Patients who receive corticosteroids after cardiac surgery have a significantly lower risk of atrial fibrillation in the days following the surgery, according to a study in the April 11 issue of JAMA.
Atrial fibrillation (AF) is the most common arrhythmia to occur after cardiac surgery. The incidence of AF has been reported to range between 20 percent and 40 percent after coronary artery bypass graft (CABG) surgery and is even higher after heart valve surgery and combined valve and bypass surgery, according to background information in the article. AF is associated with increased illness, including increased risk of stroke and need for additional treatment, with prolonged hospital stay and increased costs. A high inflammatory response after surgery has been thought to be partly responsible for AF.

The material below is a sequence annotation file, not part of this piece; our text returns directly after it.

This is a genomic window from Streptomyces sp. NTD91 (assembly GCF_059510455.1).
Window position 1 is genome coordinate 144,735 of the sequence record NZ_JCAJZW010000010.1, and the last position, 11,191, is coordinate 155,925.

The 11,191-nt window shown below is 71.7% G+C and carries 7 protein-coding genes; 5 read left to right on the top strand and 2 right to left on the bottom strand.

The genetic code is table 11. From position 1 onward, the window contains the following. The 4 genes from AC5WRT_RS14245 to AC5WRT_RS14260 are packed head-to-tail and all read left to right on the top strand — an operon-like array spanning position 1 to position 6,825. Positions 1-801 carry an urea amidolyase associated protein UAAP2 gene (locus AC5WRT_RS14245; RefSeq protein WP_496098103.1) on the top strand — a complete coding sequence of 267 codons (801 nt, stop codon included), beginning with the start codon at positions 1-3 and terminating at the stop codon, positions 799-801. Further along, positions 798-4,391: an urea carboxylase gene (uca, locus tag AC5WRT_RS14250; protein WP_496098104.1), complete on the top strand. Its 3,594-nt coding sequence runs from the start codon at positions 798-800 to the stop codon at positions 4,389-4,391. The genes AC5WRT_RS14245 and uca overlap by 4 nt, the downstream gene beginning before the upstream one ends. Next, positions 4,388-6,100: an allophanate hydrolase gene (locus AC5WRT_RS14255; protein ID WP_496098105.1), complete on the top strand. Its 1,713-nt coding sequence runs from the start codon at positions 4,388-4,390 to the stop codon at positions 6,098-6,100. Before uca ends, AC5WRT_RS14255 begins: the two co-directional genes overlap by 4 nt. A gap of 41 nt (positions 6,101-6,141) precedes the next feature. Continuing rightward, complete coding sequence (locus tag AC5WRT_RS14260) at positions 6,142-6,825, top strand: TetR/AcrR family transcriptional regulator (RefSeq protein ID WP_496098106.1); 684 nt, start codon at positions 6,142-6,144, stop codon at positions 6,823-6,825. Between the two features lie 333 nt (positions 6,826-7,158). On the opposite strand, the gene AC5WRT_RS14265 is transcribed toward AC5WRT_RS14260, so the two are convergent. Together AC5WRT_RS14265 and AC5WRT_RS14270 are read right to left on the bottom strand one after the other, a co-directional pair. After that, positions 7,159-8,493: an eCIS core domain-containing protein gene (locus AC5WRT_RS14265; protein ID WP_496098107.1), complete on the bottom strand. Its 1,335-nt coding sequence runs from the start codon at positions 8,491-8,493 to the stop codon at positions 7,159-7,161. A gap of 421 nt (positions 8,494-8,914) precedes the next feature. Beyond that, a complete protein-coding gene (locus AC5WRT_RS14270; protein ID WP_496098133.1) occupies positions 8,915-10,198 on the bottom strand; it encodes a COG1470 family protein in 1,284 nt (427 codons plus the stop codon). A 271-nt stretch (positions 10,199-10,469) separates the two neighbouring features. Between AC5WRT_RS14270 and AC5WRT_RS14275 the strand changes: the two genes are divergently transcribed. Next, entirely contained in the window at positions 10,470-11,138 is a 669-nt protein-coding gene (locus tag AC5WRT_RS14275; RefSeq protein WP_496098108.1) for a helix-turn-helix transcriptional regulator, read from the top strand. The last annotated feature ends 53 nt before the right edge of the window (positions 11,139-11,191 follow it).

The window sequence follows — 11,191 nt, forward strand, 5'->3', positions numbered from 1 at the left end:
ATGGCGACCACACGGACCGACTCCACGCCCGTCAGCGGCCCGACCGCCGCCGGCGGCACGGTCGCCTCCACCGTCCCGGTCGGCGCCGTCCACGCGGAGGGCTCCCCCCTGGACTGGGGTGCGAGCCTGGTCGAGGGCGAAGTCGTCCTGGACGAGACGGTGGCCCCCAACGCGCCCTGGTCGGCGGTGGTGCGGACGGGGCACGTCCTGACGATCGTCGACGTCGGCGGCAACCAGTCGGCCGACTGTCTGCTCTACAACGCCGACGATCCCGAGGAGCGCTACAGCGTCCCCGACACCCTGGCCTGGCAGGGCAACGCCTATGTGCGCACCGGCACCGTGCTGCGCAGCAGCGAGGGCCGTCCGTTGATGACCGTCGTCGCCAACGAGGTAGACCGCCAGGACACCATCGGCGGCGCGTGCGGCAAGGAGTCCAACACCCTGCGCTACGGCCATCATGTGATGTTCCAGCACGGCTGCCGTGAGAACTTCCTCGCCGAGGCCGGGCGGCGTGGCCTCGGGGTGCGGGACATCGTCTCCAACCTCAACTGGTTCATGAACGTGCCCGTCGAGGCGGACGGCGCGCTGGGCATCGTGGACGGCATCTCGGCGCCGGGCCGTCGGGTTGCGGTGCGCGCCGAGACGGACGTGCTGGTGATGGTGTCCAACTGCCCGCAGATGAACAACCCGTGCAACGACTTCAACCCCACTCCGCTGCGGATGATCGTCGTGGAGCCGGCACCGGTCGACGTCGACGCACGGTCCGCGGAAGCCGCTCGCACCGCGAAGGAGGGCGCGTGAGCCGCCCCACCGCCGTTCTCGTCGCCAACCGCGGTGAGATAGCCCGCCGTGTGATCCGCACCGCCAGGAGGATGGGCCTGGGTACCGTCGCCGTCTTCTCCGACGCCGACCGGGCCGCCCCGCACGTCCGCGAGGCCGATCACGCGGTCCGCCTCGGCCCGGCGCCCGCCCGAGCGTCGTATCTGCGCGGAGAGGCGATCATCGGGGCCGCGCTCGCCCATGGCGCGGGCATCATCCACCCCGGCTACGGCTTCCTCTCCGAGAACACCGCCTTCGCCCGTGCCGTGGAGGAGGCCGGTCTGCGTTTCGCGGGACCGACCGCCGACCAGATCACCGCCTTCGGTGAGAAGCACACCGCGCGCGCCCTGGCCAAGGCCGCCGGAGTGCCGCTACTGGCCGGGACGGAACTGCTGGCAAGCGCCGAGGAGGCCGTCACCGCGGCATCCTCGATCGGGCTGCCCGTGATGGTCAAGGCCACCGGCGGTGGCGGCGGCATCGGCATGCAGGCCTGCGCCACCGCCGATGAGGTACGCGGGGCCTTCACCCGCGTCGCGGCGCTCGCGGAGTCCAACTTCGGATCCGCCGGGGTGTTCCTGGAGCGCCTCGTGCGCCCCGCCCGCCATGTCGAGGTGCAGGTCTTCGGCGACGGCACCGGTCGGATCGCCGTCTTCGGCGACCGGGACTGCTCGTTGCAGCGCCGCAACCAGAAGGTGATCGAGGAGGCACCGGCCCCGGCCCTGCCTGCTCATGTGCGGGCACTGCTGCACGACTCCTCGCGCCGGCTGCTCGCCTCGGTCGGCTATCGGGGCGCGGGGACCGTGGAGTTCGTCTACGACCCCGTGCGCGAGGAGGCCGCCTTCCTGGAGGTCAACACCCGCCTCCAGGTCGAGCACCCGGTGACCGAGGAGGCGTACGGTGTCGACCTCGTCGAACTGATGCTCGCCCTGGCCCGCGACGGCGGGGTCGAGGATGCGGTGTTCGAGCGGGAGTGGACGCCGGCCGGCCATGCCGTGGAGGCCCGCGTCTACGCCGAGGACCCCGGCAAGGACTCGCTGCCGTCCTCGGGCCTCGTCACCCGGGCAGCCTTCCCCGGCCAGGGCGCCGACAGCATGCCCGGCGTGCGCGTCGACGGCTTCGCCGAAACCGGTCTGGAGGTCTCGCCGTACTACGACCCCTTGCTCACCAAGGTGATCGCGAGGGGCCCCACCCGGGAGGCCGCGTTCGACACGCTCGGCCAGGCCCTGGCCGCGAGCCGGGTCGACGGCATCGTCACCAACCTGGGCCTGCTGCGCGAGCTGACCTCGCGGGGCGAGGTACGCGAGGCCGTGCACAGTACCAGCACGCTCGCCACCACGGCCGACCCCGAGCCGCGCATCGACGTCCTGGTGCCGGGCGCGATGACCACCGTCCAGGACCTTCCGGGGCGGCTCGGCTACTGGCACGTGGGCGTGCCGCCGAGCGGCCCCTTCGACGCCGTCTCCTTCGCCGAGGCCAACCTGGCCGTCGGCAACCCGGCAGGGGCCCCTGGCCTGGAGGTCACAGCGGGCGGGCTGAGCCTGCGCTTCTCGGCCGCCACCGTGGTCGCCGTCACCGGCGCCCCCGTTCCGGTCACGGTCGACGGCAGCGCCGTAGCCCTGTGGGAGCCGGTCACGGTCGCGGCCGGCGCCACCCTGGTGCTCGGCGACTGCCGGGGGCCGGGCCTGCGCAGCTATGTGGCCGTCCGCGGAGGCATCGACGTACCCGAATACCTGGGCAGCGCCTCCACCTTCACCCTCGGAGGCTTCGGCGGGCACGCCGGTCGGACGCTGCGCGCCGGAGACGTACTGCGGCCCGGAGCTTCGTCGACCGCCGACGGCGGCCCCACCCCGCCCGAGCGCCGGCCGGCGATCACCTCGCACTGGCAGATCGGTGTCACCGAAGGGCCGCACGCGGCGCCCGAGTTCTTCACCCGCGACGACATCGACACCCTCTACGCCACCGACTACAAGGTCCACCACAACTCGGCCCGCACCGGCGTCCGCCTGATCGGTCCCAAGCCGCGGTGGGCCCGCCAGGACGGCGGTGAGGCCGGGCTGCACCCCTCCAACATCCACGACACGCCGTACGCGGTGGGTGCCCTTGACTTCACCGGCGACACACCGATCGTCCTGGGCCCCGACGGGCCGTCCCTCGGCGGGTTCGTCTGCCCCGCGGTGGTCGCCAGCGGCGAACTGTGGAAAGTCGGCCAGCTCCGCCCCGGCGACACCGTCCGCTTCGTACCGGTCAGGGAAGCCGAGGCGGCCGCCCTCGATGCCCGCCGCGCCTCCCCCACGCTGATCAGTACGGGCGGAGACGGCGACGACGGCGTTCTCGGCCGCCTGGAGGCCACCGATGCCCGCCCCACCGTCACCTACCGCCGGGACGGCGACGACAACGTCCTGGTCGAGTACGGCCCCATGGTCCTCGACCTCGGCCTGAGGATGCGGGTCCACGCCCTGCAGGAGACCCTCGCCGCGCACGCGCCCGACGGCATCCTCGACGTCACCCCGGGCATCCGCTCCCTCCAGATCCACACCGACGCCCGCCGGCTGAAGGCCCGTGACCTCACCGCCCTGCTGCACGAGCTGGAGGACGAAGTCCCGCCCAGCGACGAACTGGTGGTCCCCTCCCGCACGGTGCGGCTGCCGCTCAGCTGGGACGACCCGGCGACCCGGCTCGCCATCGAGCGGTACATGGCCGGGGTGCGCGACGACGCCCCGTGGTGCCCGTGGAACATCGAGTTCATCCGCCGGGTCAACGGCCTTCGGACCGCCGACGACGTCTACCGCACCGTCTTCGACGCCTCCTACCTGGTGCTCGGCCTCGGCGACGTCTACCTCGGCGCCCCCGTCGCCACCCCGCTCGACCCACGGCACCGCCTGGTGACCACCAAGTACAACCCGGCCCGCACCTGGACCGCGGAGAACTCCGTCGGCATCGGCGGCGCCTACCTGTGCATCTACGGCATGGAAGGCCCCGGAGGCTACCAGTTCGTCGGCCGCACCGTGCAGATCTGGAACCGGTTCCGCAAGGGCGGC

Jari Halonen, M.D., of Kuopio University Hospital, Kuopio, Finland, and colleagues conducted a randomized multicenter trial to test whether intravenous corticosteroid administration prevents AF after cardiac surgery. The study, conducted at three university hospitals in Finland, included 241 patients without prior AF who were scheduled to undergo CABG surgery, aortic valve replacement, or combined CABG surgery and aortic valve replacement. Patients were randomized to receive either 100-mg hydrocortisone or matching placebo the evening of the operative day, then 1 dose every 8 hours during the next 3 days.
There were 94 patients who had AF during the first 84 hours after cardiac surgery. Patients randomized to the hydrocortisone group were significantly less likely to have AF than patients randomized to the placebo group (36/120 [30 percent] vs. 58/121 [48 percent]. The relative risk reduction was 37 percent. The first AF episode occurred later in patients randomized to the hydrocortisone group. The incidence of in-hospital AF was also significantly lower in the hydrocortisone group than in the placebo group. Compared with those receiving
Contact: Jari Halonen
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